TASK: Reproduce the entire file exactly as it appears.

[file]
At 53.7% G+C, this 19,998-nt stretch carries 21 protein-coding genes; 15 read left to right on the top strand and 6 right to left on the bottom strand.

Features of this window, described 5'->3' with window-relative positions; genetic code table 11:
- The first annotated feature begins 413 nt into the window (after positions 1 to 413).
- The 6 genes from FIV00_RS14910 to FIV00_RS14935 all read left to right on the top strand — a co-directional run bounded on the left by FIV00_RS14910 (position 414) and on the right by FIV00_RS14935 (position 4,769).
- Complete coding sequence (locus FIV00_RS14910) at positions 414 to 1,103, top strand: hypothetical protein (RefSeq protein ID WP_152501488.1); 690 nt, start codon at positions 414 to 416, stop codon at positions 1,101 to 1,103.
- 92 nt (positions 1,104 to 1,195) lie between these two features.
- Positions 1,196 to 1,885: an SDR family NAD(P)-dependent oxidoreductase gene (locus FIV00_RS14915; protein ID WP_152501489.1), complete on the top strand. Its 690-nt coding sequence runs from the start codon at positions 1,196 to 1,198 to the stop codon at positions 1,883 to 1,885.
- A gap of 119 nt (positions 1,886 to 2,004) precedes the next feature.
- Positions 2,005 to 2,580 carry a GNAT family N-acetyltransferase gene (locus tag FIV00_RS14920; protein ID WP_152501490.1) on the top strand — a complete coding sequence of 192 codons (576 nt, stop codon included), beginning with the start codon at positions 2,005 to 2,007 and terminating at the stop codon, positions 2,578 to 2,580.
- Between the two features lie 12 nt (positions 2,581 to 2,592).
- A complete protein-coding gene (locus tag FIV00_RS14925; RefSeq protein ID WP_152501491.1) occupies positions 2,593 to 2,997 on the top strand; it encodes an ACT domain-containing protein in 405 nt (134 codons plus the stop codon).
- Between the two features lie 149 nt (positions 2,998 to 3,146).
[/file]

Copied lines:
At 53.7% G+C, this 19,998-nt stretch carries 21 protein-coding genes; 15 read left to right on the top strand and 6 right to left on the bottom strand.

Features of this window, described 5'->3' with window-relative positions; genetic code table 11:
- The first annotated feature begins 413 nt into the window (after positions 1 to 413).
- The 6 genes from FIV00_RS14910 to FIV00_RS14935 all read left to right on the top strand — a co-directional run bounded on the left by FIV00_RS14910 (position 414) and on the right by FIV00_RS14935 (position 4,769).
- Complete coding sequence (locus FIV00_RS14910) at positions 414 to 1,103, top strand: hypothetical protein (RefSeq protein ID WP_152501488.1); 690 nt, start codon at positions 414 to 416, stop codon at positions 1,101 to 1,103.
- 92 nt (positions 1,104 to 1,195) lie between these two features.
- Positions 1,196 to 1,885: an SDR family NAD(P)-dependent oxidoreductase gene (locus FIV00_RS14915; protein ID WP_152501489.1), complete on the top strand. Its 690-nt coding sequence runs from the start codon at positions 1,196 to 1,198 to the stop codon at positions 1,883 to 1,885.
- A gap of 119 nt (positions 1,886 to 2,004) precedes the next feature.
- Positions 2,005 to 2,580 carry a GNAT family N-acetyltransferase gene (locus tag FIV00_RS14920; protein ID WP_152501490.1) on the top strand — a complete coding sequence of 192 codons (576 nt, stop codon included), beginning with the start codon at positions 2,005 to 2,007 and terminating at the stop codon, positions 2,578 to 2,580.
- Between the two features lie 12 nt (positions 2,581 to 2,592).
- A complete protein-coding gene (locus tag FIV00_RS14925; RefSeq protein ID WP_152501491.1) occupies positions 2,593 to 2,997 on the top strand; it encodes an ACT domain-containing protein in 405 nt (134 codons plus the stop codon).
- Between the two features lie 149 nt (positions 2,998 to 3,146).